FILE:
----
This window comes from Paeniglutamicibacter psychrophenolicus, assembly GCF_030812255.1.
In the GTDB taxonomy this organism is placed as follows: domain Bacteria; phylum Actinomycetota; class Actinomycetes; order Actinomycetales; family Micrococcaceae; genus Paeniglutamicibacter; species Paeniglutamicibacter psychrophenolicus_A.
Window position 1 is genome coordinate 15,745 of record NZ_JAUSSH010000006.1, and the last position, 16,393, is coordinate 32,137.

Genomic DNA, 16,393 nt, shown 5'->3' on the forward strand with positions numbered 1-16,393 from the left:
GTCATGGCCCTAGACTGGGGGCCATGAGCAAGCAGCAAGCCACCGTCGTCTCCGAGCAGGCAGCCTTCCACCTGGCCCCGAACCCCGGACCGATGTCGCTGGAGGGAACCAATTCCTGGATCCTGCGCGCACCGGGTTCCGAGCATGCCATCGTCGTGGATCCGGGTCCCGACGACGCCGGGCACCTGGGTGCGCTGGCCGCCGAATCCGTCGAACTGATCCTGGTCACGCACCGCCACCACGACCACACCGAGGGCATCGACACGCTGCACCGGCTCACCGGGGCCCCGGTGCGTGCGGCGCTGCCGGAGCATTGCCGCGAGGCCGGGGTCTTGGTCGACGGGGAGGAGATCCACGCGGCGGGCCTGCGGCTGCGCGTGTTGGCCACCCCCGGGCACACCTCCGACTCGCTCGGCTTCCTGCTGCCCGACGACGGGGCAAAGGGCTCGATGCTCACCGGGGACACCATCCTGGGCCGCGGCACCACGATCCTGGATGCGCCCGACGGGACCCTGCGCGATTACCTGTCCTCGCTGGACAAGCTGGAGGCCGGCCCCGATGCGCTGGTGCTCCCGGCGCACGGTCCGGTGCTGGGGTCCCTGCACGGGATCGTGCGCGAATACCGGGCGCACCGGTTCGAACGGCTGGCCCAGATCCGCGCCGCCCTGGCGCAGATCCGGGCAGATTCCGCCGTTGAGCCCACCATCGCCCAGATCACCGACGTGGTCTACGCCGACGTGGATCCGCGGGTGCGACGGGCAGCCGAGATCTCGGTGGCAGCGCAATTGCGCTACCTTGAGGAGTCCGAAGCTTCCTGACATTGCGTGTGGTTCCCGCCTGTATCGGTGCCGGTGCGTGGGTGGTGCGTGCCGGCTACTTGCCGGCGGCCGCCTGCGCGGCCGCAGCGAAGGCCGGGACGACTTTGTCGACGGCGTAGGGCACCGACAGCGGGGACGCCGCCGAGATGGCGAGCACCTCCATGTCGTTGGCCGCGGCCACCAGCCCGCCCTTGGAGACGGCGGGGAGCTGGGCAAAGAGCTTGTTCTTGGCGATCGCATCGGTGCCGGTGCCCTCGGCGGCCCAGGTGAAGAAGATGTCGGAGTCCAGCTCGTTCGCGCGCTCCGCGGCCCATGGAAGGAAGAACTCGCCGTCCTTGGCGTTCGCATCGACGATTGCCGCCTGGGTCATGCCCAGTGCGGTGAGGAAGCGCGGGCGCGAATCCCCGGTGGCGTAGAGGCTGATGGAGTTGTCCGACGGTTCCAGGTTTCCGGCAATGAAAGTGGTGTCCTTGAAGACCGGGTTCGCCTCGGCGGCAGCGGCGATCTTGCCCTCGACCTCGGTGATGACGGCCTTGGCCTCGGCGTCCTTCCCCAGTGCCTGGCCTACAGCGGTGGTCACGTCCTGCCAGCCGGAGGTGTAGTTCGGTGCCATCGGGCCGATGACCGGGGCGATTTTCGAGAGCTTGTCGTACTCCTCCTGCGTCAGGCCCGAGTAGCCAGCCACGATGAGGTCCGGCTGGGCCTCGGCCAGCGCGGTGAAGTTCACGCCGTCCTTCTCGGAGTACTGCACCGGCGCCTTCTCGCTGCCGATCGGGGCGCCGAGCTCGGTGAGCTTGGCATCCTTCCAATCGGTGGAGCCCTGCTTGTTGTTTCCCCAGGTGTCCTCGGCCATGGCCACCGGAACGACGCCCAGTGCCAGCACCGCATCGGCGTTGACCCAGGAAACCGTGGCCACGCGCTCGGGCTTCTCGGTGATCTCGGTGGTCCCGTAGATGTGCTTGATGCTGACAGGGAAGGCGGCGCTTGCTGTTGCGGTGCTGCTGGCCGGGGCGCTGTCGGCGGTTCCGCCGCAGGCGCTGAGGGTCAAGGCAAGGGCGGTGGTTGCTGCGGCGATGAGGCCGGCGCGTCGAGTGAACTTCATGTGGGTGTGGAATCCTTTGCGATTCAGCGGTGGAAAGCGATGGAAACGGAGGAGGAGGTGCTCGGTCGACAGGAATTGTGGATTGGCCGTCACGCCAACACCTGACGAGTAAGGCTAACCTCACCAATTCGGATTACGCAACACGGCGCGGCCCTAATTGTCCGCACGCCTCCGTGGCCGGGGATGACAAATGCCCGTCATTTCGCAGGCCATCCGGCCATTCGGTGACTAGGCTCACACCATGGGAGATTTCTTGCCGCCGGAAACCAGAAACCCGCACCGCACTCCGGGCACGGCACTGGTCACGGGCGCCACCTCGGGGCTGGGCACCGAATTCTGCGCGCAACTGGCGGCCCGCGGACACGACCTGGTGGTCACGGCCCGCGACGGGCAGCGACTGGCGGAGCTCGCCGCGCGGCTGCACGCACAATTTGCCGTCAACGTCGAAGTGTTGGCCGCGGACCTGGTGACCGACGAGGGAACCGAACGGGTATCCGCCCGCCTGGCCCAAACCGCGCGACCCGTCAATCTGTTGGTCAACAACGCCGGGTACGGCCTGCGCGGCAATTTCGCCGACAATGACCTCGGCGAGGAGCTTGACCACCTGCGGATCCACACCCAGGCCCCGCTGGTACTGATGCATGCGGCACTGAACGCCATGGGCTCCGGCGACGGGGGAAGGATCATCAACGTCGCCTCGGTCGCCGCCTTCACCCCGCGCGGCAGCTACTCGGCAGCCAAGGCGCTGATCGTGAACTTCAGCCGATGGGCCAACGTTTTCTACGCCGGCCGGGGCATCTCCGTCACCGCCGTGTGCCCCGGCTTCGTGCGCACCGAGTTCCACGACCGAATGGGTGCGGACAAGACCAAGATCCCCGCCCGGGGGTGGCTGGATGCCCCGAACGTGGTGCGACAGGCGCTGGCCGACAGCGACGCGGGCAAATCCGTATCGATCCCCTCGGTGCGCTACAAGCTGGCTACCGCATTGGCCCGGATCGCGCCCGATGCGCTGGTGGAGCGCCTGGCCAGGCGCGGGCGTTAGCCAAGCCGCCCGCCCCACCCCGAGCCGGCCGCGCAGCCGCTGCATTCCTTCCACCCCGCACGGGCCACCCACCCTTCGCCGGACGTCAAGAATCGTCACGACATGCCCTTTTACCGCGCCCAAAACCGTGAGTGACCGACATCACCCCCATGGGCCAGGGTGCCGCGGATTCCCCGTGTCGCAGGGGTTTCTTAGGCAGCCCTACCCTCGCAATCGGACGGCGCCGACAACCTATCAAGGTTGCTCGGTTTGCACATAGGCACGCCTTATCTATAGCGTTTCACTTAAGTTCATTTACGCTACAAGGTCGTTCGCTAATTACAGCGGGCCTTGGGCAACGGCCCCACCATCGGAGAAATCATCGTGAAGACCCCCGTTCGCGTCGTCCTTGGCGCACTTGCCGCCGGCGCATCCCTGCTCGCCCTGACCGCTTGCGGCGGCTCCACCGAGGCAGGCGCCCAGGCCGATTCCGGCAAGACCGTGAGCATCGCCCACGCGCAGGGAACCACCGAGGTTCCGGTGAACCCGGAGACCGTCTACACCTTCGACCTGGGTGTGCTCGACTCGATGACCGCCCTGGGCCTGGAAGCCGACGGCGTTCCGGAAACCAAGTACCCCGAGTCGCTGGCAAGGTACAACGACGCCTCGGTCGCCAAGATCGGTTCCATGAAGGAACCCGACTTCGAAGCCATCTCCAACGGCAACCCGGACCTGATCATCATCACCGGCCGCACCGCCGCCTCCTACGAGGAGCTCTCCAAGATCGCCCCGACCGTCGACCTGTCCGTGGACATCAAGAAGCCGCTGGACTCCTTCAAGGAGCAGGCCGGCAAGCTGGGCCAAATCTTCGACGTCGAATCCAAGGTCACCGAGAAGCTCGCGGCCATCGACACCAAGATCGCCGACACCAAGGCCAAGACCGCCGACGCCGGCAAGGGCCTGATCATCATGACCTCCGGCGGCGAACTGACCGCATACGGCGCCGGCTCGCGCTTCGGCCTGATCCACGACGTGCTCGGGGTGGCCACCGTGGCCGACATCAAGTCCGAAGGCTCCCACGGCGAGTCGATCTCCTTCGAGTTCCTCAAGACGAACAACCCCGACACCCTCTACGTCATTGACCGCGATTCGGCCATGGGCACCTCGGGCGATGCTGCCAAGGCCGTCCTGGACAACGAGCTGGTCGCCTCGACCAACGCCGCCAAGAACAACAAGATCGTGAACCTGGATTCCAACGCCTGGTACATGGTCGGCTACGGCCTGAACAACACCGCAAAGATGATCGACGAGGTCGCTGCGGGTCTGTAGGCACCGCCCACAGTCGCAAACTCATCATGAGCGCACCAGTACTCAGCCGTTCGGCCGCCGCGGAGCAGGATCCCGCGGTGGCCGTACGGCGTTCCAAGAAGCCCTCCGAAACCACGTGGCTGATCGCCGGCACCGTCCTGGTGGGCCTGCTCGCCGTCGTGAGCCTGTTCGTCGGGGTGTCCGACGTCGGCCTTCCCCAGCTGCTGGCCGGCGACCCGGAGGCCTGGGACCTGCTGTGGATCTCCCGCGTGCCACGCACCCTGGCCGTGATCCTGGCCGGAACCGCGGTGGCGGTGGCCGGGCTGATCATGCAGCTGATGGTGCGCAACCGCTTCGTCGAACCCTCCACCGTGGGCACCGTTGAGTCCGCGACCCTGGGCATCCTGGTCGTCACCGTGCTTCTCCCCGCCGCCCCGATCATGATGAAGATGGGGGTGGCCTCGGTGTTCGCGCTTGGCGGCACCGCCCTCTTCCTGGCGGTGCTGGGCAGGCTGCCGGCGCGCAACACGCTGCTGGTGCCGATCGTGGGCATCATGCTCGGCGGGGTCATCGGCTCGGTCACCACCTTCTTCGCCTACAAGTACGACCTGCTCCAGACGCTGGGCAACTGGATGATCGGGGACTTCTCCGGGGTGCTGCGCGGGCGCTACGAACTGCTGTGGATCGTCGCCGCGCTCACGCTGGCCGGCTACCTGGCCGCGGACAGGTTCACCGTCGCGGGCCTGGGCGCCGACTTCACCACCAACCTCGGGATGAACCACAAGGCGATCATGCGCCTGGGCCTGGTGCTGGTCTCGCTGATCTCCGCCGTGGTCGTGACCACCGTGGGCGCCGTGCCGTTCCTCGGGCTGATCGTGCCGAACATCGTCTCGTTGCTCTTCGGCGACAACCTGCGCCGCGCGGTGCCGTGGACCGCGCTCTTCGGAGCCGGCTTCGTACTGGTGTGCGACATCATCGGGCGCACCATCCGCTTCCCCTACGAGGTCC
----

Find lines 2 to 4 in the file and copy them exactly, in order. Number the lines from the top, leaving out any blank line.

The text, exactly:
In the GTDB taxonomy this organism is placed as follows: domain Bacteria; phylum Actinomycetota; class Actinomycetes; order Actinomycetales; family Micrococcaceae; genus Paeniglutamicibacter; species Paeniglutamicibacter psychrophenolicus_A.
Window position 1 is genome coordinate 15,745 of record NZ_JAUSSH010000006.1, and the last position, 16,393, is coordinate 32,137.

Genomic DNA, 16,393 nt, shown 5'->3' on the forward strand with positions numbered 1-16,393 from the left: